March 10, 2010
International Living Building Institute launches new challenge
The International Living Building Institute (ILBI) put its greenest foot forward recently by launching version 2.0 of its Living Building Challenge (LBC) building rating system.
It takes sustainable building to a new level with accountability for local food production, social justice, community scale impacts and unrestricted access to nature.
The system is more of a step beyond LEED, rather than direct competition with it, said Jessica Wooliams, co-director of the B.C. chapter of the Cascadia Region Green Building Council (CRGBC), which administers the Living Building Challenge in Canada.
“When the Platinum level was defined, it was assumed by many to be the highest level of environmental performance possible. That isn’t the case anymore,” she said.
“LEED Platinum remains a significant achievement to attain, but there is a real appetite in the marketplace for a measure of true sustainability.”
Both the U.S. Green Building Council (USGBC) and the Canada Green Building Council (CaGBC) endorse the program.
The Living Building Challenge was first introduced three years ago, with the new version unveiled at the USGBC’s annual conference.
LBC buildings produce their own energy, capture and process their own water, and release minimal toxins.
It is comprised of seven performance areas, or ‘Petals’: Site, Water, Energy, Health, Materials, Equity and Beauty.
Petals are subdivided into 20 twenty Imperatives, each of which focuses on a specific sphere of influence.
Nine Canadian projects have registered for LBC certification and as many as ten others are aiming for it.
Like most rating systems, the original version applied to individual buildings, but version 2.0 has been expanded to include small in-home remodels, community initiatives and infrastructure.
The infrastructure component covers street intersections, parking surface area, and total allowable pervious and impervious surface cover, among others, said Eden Brukman, ILBI vice-president and research director with Cascadia council.
Allowable parking surface area, without a visual separation, is limited.
Additional parking can be addressed with underground or stacked structures. Bridge projects have to address scale, size and connectivity.
The program’s materials Red List may be the biggest hurdle for infrastructure projects, said Brukman.
For instance, the list forbids PVC and other plastics typically used to encase utilities embedded in concrete.
However, alternatives do exist such as PVC-free sheathing for cable wire.
“It’s not often used in typical commercial applications because of cost issues, which relate to people not knowing an alternative exists,” said Brukman.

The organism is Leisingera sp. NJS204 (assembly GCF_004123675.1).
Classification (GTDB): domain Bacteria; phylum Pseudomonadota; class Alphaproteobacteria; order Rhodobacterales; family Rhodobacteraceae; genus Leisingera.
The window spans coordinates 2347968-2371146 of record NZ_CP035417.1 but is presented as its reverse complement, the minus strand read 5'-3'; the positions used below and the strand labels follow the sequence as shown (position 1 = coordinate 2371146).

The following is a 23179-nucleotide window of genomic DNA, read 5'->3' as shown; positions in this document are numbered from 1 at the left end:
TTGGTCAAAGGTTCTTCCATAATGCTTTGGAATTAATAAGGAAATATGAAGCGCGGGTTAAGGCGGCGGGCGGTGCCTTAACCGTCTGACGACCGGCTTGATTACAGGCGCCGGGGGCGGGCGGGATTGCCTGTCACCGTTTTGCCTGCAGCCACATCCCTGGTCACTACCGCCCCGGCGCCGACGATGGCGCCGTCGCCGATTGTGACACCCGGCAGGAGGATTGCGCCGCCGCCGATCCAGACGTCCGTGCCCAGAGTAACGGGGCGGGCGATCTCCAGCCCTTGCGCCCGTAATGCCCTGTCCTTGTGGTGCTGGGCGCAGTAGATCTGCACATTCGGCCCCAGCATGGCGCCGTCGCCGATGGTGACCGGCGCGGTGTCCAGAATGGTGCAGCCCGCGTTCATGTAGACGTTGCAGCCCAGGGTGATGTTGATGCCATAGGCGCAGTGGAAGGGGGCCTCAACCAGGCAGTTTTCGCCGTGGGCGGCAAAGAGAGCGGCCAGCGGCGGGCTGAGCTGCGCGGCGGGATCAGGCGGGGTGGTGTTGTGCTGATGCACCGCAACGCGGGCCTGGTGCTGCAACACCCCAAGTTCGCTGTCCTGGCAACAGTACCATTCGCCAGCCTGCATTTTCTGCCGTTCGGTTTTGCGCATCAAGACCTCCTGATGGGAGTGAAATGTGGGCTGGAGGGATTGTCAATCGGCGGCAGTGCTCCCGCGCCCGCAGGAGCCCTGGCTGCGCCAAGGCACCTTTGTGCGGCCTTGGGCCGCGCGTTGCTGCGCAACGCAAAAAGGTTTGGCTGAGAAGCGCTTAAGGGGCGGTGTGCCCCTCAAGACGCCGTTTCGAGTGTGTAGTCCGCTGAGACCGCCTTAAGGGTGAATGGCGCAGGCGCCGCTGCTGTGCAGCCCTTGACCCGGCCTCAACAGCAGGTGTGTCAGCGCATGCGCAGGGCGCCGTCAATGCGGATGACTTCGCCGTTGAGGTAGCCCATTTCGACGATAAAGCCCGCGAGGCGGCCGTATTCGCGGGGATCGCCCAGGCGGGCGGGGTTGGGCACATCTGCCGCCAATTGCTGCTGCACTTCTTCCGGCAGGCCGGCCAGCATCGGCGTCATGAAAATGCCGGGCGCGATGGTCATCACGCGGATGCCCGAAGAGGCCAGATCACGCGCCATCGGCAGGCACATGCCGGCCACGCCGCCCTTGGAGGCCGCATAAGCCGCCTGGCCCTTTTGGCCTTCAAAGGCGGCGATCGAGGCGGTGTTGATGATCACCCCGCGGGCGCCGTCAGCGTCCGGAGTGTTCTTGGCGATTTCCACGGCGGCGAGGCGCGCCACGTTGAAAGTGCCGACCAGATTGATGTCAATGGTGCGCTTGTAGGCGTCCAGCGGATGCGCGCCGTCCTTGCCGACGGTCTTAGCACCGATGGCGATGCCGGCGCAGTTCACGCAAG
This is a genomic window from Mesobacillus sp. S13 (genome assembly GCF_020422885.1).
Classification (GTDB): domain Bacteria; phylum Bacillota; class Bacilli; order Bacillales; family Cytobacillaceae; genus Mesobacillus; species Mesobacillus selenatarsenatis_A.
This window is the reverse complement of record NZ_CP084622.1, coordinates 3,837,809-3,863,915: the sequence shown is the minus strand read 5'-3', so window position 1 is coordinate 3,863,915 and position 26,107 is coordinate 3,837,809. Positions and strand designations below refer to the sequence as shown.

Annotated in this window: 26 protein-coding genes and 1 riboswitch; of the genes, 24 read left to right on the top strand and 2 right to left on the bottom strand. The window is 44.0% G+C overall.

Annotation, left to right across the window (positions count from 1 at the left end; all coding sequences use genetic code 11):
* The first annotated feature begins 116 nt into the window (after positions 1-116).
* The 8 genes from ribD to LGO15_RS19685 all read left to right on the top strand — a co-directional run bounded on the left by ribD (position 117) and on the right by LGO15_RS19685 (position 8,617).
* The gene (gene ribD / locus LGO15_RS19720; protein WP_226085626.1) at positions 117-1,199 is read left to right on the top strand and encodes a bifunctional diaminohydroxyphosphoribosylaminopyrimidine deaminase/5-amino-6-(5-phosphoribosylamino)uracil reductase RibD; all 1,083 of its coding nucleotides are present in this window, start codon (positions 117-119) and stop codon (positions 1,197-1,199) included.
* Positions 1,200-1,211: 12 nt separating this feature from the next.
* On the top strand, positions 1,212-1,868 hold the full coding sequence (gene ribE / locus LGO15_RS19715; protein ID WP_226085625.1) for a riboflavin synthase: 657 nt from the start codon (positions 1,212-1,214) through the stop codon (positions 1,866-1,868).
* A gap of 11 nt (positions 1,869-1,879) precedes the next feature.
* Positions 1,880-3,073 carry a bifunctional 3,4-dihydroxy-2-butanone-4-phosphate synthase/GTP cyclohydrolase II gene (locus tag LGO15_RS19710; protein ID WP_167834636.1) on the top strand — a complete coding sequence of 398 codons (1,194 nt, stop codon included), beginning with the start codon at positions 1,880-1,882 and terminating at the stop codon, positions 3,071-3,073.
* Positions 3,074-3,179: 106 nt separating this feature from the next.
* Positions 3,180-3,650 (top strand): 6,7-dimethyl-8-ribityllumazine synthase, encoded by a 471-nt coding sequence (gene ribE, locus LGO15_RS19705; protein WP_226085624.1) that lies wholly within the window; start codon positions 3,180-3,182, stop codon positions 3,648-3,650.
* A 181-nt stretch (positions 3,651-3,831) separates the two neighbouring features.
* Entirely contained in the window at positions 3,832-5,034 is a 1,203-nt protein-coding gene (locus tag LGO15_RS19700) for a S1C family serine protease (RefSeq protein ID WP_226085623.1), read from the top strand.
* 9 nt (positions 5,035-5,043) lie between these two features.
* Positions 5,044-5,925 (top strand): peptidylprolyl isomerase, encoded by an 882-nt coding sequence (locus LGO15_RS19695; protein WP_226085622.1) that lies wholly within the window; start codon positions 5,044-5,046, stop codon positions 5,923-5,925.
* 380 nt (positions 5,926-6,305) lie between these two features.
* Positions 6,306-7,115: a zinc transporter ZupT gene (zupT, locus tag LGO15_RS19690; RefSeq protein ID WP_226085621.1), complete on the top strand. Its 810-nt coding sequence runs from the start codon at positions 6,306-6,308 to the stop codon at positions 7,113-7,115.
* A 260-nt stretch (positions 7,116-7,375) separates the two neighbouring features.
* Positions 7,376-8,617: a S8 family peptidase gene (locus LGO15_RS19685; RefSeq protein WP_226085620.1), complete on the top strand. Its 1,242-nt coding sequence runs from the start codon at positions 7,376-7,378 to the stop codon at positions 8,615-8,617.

“So the question is, ‘Who is going to start closing the loop to show that the demand is there?’”
Whether developers will find the program as marketable as LEED and other, better-known programs, remains to be seen.
Brukman said it is easier to use LBC criteria during the design charette process.
“Beginning with a LEED scorecard and deciding which points building owners want to achieve isn’t as inspirational,” said Brukman.
“In LEED you want to step back and look at the owner’s priorities and see what they spell out on the card; with Living Building Challenge you present an idea and see how far the client is willing to go.”
The system offers minimal increases in initial capital investment and quick paybacks, according to the Living Building Financial Study completed in 2009.
Nine LEED Gold projects, which offer somewhere from zero to two per cent increased capital cost on a typical project, served as the baseline.
They were conceptually transformed into Living Buildings and rated according to climate zone and energy use.
“(The team) calculated the incremental cost premiums and forecast them through time, based on energy savings, water savings, operations and maintenance, and other savings,” said Wooliams.
“One interesting finding is that when you push a building as far as you do for a Living Building, certain costs actually go down.”
The study suggests that certain building types – among them, university and grade school classrooms – now have payback times as low as two to seven years, with a four to nine per cent upfront increase over a LEED Gold project.
The paybacks of hospitals ranges between six and 16 years, depending on the region.
“Perhaps most importantly, the study reveals the places where we need policy incentives in order to make these buildings work,” said Wooliams.
There are about 70 projects throughout North America that are pursuing LBC certification and one registered project in France. Of these, three have completed construction and have entered the verification phase.
The program is primarily performance-based, requiring a minimum of 12 months of operational data to achieve certification.
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